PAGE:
Four months after a tornado tore through Joplin, Missouri, Esquire magazine published a story describing the tragedy through those who lived it. It was a gripping tale of the May 2011 twister, but one told in a traditional way: through printed narrative.
In Northeastern’s new “StoryLab” course—a partnership between Esquire and the School of Journalism’s Media Innovation program—students reimagined the story as an interactive website. They separated the narrative into shorter stories, one for each of eight featured survivors. Readers can click on whichever survival tale interests them, then view personal photos and videos that bring the written words to life.
“There will always be a need to tell a story, but there are now many different ways to tell it,” says Stephen Daly, AS’88, MA’17, a StoryLab student.
StoryLab’s purpose is to envision the future of print journalism at a time when staffs and circulation numbers are shrinking at magazines and newspapers. Students explore how to engage readers who increasingly digest news on smartphones and laptops.
The class has the feel of a startup, with interdisciplinary teams of designers, videographers, writers, and coders experimenting with ideas as they tackle a semester-long project to retell already published Esquire stories.
“The idea was to take these iconic magazine stories and reimagine how they might be presented in the digital age,” says journalism professor Jeff Howe, who leads the Media Innovation program and created StoryLab.
Although Northeastern professors teach the class, Esquire writers and independent journalists regularly visit in person or via Skype. The magazine benefits from the partnership because the staff learns fresh storytelling possibilities from the next generation of journalists.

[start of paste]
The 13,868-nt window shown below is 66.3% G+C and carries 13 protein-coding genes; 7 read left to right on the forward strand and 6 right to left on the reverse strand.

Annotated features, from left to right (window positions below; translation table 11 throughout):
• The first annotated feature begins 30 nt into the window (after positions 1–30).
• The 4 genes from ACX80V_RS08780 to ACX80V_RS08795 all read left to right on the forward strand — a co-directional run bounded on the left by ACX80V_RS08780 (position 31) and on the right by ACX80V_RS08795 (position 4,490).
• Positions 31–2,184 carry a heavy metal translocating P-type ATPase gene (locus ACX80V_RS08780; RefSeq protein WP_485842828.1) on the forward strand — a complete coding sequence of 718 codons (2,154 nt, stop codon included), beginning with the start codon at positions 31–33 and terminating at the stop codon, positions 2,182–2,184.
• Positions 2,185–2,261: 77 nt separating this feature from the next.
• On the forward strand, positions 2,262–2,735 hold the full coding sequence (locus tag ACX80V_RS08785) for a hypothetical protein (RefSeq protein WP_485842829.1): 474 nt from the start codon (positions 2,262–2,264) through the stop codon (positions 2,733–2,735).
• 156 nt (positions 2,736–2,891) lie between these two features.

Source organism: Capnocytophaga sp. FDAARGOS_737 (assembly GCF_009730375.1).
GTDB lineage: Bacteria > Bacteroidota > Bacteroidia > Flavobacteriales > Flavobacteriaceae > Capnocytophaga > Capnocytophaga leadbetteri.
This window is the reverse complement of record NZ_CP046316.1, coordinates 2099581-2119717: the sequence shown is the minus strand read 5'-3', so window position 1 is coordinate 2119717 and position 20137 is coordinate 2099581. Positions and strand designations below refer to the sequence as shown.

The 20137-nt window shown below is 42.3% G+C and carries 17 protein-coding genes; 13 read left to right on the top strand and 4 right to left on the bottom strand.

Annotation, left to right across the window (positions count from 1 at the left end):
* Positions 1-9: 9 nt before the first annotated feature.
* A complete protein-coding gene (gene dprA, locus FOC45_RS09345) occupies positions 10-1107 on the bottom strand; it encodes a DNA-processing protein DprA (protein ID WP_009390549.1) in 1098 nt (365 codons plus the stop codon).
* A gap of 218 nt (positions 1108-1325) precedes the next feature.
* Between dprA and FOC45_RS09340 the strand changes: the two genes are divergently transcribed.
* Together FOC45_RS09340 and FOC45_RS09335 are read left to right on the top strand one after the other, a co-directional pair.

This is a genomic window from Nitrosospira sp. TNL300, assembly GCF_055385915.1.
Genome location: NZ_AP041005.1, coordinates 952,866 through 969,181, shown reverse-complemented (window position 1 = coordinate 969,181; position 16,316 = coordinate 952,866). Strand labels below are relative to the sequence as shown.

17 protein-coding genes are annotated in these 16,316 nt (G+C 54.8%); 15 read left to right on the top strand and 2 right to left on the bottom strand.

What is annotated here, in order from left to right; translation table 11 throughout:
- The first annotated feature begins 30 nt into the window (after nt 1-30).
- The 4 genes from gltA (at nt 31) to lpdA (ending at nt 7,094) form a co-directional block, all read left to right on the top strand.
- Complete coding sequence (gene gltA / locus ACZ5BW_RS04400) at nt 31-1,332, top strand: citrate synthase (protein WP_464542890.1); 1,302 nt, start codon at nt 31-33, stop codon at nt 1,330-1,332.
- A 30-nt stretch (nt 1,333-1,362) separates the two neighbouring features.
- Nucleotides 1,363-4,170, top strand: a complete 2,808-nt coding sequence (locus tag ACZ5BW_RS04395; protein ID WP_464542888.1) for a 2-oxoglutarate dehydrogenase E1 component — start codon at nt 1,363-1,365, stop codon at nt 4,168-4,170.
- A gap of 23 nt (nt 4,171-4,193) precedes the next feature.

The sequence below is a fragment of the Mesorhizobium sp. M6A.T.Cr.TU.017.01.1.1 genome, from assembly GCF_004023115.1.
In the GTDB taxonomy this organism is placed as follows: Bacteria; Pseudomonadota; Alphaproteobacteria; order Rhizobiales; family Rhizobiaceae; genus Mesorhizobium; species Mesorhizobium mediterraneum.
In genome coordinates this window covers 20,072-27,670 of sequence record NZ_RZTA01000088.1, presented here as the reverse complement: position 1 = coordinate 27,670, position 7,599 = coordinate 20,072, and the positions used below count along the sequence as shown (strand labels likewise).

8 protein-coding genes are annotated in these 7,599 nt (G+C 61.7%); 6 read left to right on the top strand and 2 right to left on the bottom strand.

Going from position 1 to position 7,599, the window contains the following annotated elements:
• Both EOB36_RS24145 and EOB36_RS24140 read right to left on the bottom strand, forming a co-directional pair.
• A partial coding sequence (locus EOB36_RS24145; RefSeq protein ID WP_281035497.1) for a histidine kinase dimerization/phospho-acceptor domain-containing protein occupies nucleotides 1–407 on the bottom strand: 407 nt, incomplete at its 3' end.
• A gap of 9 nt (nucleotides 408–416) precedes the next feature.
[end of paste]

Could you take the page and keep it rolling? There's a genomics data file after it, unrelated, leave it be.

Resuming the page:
“It’s a way of building a meaningful relationship between current industry practices and emerging forms,” says David Tamés, a documentary filmmaker who co-teaches the course. “It’s an opportunity to rethink all of the assumptions we make when we create a story.”
Sidebar: One Story Told Three Ways
In the fall of 2014, the first StoryLab class reinvented an Esquire story by Luke Dittrich, who walked the 2,000-mile U.S.-Mexico border to gain a better understanding of the politically complex border region.
One team created a video game that lets users control the next steps on Dittrich’s adventure. For example, users decide where to pitch a tent, whether to talk to border guards, and whether to pause at landscape features like a mountain range.
Another team embedded the text of Dittrich’s story amid photographs of the eerie desert spaces he encountered. The landscape shifts as the reader scrolls through it, conveying the vastness of the border region.
A third team created an interactive map of the border. As readers click on distinct geographic locations, the map reveals more photos and narratives of Dittrich’s journey.